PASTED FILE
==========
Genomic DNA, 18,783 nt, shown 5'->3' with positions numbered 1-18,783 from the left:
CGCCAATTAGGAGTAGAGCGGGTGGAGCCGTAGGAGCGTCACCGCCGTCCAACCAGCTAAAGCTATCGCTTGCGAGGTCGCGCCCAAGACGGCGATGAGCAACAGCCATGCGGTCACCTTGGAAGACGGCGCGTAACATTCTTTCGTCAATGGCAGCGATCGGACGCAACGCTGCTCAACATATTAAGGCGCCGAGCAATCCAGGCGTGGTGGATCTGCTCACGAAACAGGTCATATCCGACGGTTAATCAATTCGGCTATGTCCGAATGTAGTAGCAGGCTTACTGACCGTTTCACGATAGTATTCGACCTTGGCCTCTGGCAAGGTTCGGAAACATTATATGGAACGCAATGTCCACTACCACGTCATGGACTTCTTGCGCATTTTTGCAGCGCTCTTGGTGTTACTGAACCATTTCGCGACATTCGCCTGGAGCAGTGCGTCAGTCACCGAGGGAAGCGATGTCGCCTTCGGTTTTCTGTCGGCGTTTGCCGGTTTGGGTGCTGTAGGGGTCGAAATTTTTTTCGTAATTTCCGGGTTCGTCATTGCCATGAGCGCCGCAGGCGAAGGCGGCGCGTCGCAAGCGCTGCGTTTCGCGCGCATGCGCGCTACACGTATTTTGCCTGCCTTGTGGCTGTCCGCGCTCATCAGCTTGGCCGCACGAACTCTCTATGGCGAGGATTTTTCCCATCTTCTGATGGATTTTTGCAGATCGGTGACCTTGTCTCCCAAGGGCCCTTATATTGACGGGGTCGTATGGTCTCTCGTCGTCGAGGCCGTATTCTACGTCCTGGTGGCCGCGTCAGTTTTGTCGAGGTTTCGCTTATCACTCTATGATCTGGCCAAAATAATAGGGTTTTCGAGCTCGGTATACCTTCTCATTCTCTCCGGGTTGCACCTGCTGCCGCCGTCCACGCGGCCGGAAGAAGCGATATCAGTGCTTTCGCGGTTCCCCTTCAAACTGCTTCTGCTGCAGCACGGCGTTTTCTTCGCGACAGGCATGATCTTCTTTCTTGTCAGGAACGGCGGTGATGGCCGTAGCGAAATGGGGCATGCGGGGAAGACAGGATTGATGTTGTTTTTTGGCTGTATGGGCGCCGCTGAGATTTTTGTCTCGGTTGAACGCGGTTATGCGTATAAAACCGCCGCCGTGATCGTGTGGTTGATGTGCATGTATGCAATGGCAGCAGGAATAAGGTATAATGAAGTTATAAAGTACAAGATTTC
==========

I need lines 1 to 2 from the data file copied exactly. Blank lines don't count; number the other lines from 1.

Genomic DNA, 18,783 nt, shown 5'->3' with positions numbered 1-18,783 from the left:
CGCCAATTAGGAGTAGAGCGGGTGGAGCCGTAGGAGCGTCACCGCCGTCCAACCAGCTAAAGCTATCGCTTGCGAGGTCGCGCCCAAGACGGCGATGAGCAACAGCCATGCGGTCACCTTGGAAGACGGCGCGTAACATTCTTTCGTCAATGGCAGCGATCGGACGCAACGCTGCTCAACATATTAAGGCGCCGAGCAATCCAGGCGTGGTGGATCTGCTCACGAAACAGGTCATATCCGACGGTTAATCAATTCGGCTATGTCCGAATGTAGTAGCAGGCTTACTGACCGTTTCACGATAGTATTCGACCTTGGCCTCTGGCAAGGTTCGGAAACATTATATGGAACGCAATGTCCACTACCACGTCATGGACTTCTTGCGCATTTTTGCAGCGCTCTTGGTGTTACTGAACCATTTCGCGACATTCGCCTGGAGCAGTGCGTCAGTCACCGAGGGAAGCGATGTCGCCTTCGGTTTTCTGTCGGCGTTTGCCGGTTTGGGTGCTGTAGGGGTCGAAATTTTTTTCGTAATTTCCGGGTTCGTCATTGCCATGAGCGCCGCAGGCGAAGGCGGCGCGTCGCAAGCGCTGCGTTTCGCGCGCATGCGCGCTACACGTATTTTGCCTGCCTTGTGGCTGTCCGCGCTCATCAGCTTGGCCGCACGAACTCTCTATGGCGAGGATTTTTCCCATCTTCTGATGGATTTTTGCAGATCGGTGACCTTGTCTCCCAAGGGCCCTTATATTGACGGGGTCGTATGGTCTCTCGTCGTCGAGGCCGTATTCTACGTCCTGGTGGCCGCGTCAGTTTTGTCGAGGTTTCGCTTATCACTCTATGATCTGGCCAAAATAATAGGGTTTTCGAGCTCGGTATACCTTCTCATTCTCTCCGGGTTGCACCTGCTGCCGCCGTCCACGCGGCCGGAAGAAGCGATATCAGTGCTTTCGCGGTTCCCCTTCAAACTGCTTCTGCTGCAGCACGGCGTTTTCTTCGCGACAGGCATGATCTTCTTTCTTGTCAGGAACGGCGGTGATGGCCGTAGCGAAATGGGGCATGCGGGGAAGACAGGATTGATGTTGTTTTTTGGCTGTATGGGCGCCGCTGAGATTTTTGTCTCGGTTGAACGCGGTTATGCGTATAAAACCGCCGCCGTGATCGTGTGGTTGATGTGCATGTATGCAATGGCAGCAGGAATAAGGTATAATGAAGTTATAAAGTACAAGATTTC